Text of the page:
The end result is a 95-minute anthology that somehow manages to feel about three hours long. That the filmmakers are going more for "ironic thriller" than full-bore "horror" is not the problem.
Jinn is about a nice guy (Dominic Rains) whose wife (Serinda Swan) is abducted by an ancient Jinn.
The "likable nerds who mistakenly conjure a monster" premise is, of course, nothing new, but there's a bit of novelty in seeing it used in LARP culture and, again, the cast does a thoroughly impressive job of making the good gags shine
It's been almost a decade since the rough, tough, and memorably grim Aussie import called Wolf Creek helped to usher in an international wave of graphically intense horror films.
The new Australian film The Mule is not a horror film -- although, yeah, I bet we'd all love to see a flick about a man-eating, rabid mule. Nor is The Mule exactly a suspense movie or a "thriller" in a traditional sense. So why are we reviewing it at FEARNET?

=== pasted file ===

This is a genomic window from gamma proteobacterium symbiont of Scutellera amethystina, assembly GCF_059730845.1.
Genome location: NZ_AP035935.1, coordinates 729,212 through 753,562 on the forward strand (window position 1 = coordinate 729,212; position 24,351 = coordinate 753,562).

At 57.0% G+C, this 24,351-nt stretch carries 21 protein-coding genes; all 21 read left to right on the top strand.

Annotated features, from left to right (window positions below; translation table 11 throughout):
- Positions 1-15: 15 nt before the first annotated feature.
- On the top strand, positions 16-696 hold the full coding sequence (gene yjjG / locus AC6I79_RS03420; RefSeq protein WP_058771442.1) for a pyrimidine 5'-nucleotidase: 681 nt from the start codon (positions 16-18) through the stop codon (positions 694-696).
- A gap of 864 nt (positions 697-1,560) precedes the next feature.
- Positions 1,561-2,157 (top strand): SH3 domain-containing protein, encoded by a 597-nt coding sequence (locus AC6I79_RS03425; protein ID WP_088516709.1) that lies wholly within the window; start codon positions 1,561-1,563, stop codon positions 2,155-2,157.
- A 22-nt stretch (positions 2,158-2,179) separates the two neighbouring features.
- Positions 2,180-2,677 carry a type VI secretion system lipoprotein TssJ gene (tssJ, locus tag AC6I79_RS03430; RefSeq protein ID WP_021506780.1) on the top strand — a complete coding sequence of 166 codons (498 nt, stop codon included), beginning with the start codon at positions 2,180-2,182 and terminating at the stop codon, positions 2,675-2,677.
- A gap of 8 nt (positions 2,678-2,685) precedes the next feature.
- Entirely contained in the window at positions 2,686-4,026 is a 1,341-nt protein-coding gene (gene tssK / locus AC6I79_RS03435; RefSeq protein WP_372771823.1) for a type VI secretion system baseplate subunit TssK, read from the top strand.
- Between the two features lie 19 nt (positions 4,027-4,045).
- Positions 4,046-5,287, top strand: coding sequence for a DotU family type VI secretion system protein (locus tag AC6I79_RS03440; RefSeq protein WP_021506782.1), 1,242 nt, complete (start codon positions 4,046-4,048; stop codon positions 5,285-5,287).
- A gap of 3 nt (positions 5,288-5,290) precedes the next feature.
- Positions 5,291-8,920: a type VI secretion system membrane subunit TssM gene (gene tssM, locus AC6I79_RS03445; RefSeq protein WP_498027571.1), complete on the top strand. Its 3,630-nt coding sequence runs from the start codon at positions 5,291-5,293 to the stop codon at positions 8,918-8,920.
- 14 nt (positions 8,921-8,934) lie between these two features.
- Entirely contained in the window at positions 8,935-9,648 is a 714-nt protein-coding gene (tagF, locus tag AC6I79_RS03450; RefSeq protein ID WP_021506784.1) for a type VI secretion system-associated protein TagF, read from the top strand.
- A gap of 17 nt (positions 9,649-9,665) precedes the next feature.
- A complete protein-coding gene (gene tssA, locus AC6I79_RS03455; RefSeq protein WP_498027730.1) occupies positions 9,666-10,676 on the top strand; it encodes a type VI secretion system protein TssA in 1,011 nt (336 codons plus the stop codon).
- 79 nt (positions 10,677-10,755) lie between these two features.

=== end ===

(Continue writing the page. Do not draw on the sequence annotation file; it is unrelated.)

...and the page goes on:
It's so simple a comedic concept that many filmmakers would walk past it due to sheer obviousness: a mockumentary about a handful of very old yet very childish vampires who sometimes try to assimilate into the modern world but mostly stay cooped up in their New Zealand estate so they can bicker about each other and bitch about the modern world.
"A troubled young woman is convicted of petty felonies and forced to withstand house arrest in the home of her estranged mother, blank slate of a stepfather, and a bunch of evil spirits who make creepy noises..."
Among the Living starts out with a wonderfully disturbing prologue that could easily work as its own short film, but the central story is about three 14-year-old troublemakers who, on the last day of school before summer vacation, decide to skip school, cause trouble for a local farmer, and basically enjoy one of those lazy adolescent afternoons in which three young pals can feel cool, tough, and invincible.
Late Phases is about an elderly blind man (Nick Damici) who finds himself relocated to a "retirement community" that has been recently besieged by animal attacks.
Like many great sequels, The Raid 2 retains what we loved about its predecessor while expanding the scope in all sorts of interesting ways.